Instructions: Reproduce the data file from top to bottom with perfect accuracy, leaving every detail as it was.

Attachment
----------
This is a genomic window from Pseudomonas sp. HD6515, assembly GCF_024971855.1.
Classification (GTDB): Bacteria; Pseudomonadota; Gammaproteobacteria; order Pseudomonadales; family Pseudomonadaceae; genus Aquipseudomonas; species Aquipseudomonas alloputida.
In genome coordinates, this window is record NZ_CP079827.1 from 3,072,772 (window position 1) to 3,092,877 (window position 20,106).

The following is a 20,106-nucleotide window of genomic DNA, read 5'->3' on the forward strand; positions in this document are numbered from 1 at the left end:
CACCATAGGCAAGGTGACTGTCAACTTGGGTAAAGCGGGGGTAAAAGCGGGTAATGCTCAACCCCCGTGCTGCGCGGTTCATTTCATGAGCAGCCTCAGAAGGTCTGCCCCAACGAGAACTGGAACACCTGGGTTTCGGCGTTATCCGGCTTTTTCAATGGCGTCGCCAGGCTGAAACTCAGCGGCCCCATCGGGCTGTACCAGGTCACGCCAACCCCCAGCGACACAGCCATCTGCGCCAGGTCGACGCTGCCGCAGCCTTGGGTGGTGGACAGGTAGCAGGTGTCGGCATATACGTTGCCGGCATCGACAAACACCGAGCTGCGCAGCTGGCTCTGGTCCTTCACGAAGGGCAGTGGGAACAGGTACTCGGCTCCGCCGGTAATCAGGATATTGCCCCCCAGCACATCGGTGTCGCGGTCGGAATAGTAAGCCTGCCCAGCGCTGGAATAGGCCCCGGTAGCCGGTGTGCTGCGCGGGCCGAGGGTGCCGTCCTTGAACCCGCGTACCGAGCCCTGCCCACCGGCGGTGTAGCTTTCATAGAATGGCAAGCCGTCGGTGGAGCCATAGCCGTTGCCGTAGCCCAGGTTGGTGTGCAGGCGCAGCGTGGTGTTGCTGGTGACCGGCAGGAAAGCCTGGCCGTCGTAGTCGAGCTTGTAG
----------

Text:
This is a genomic window from Pseudomonas sp. HD6515, assembly GCF_024971855.1.
Classification (GTDB): Bacteria; Pseudomonadota; Gammaproteobacteria; order Pseudomonadales; family Pseudomonadaceae; genus Aquipseudomonas; species Aquipseudomonas alloputida.
In genome coordinates, this window is record NZ_CP079827.1 from 3,072,772 (window position 1) to 3,092,877 (window position 20,106).

The following is a 20,106-nucleotide window of genomic DNA, read 5'->3' on the forward strand; positions in this document are numbered from 1 at the left end:
CACCATAGGCAAGGTGACTGTCAACTTGGGTAAAGCGGGGGTAAAAGCGGGTAATGCTCAACCCCCGTGCTGCGCGGTTCATTTCATGAGCAGCCTCAGAAGGTCTGCCCCAACGAGAACTGGAACACCTGGGTTTCGGCGTTATCCGGCTTTTTCAATGGCGTCGCCAGGCTGAAACTCAGCGGCCCCATCGGGCTGTACCAGGTCACGCCAACCCCCAGCGACACAGCCATCTGCGCCAGGTCGACGCTGCCGCAGCCTTGGGTGGTGGACAGGTAGCAGGTGTCGGCATATACGTTGCCGGCATCGACAAACACCGAGCTGCGCAGCTGGCTCTGGTCCTTCACGAAGGGCAGTGGGAACAGGTACTCGGCTCCGCCGGTAATCAGGATATTGCCCCCCAGCACATCGGTGTCGCGGTCGGAATAGTAAGCCTGCCCAGCGCTGGAATAGGCCCCGGTAGCCGGTGTGCTGCGCGGGCCGAGGGTGCCGTCCTTGAACCCGCGTACCGAGCCCTGCCCACCGGCGGTGTAGCTTTCATAGAATGGCAAGCCGTCGGTGGAGCCATAGCCGTTGCCGTAGCCCAGGTTGGTGTGCAGGCGCAGCGTGGTGTTGCTGGTGACCGGCAGGAAAGCCTGGCCGTCGTAGTCGAGCTTGTAG